29 Nov The future of travel blogs
In the world of travel blogs, social media is huge. I have only recently just got myself on twitter and starting to see its potential. Take Gary Arndt from Everything Everywhere for example, right this second he has 101,226 followers on twitter. Micro-blogging has incredible scope!
The world of social media has undergone some changes over the few last years. Below is an article written by Hammad Ayub. He is a talented and witty writer whose article highlights how social networking sites have evolved and impacted upon our lives.
Micro-blogging – What The Twuck?
For better or for worse, social networking has become an inescapable cultural phenomenon. Someone sent me a tweet (a what?) the other day asking me if I remembered MySpace. In my old age I have a vague recollection of one such social networking site. How things change in just a few years…I don’t know anybody that isn’t on the old Facebook these days. It’s not even worth asking people if they’re on it. Can you even imagine Facebook not being in your life?
Personally, I’m not a fan of it. I have an account merely for people to have an avenue to contact me if they don’t have my mobile number. Well…that – and to chuckle at compromising pictures of my friends. I make no apology when I say I couldn’t care less what type of pirate I would be or what score you attained in Bejeweled. Seriously – stop inviting me to these things. There’s just too much faff involved.
This brings me onto my preferred networking tool – Twitter. For those of you who haven’t heard of it, or don’t know what it’s about, here’s what you need to know; “It’s a free social networking and micro-blogging service that enables its users to send and read messages known as tweets” (thanks Wikipedia).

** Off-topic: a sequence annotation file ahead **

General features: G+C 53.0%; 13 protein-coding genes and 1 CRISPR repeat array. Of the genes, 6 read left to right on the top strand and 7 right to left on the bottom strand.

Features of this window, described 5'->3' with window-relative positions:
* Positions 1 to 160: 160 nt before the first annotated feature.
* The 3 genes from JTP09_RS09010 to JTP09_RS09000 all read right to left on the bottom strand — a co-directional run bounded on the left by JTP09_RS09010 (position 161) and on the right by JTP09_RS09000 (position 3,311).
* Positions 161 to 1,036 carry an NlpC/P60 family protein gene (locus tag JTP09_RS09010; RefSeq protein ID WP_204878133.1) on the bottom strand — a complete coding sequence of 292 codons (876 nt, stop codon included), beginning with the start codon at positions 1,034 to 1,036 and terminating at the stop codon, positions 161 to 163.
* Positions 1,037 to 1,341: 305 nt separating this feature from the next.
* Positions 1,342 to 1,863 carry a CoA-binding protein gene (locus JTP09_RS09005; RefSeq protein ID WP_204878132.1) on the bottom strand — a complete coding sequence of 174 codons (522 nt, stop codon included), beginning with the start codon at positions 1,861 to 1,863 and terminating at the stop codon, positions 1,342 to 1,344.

In an astonishingly short time, Twitter – which does little more than circulate bursts of text limited to 140 characters to a list of people who have chosen to receive them – has established itself as an essential pillar of social networking, commerce, celebrity culture, and political protest.
Users can send and receive tweets via the Twitter website, text or external applications. The increase in sales of Smartphones such as RIM’s Blackberry and Apple’s iPhone (FTW) has increased the popularity of Twitter as an on-the-go service. I tweet in lectures, in the library, in bed, when I’m bored, and when I’m not bored – pretty much any time and any place.
Twitter went mainstream without really knowing what its service was. Its users defined it. Its users are the ones that have transformed Twitter into a global sensing entity, delivering live eyewitness reports on everything from the Iran elections to Thierry Henry’s bout of SPL (severe plot loss) against Ireland. Guilt-ridden souls confess anonymously (@secrettweet), Amar Hussain keeps us updated with his time travelling the big bad world (@GapYearEscape) and @jimmycarr keeps us endlessly amused with his witty…witticisms.
It is the no-nonsense approach that Twitter’s creators have brought to the table that I enjoy the most. When the creators designed the service, they made vital decisions (brilliant in hindsight) to create the conditions that have allowed for users to innovate. The first was emphasizing the need for simplicity. And the second was abolishing the need for equality between the writers and followers. They don’t need to be “friends”. Anyone can read anyone’s updates, and that, I find liberating. I don’t like friend requests. I would much rather social networking be more like blogging where readers can pay attention to whatever they want. That’s the best thing about it – if you don’t like what you read by me, just unfollow me. Alternatively, you can get to know me, 140 characters at a time.
Hammad Ayub (@HammadAyub)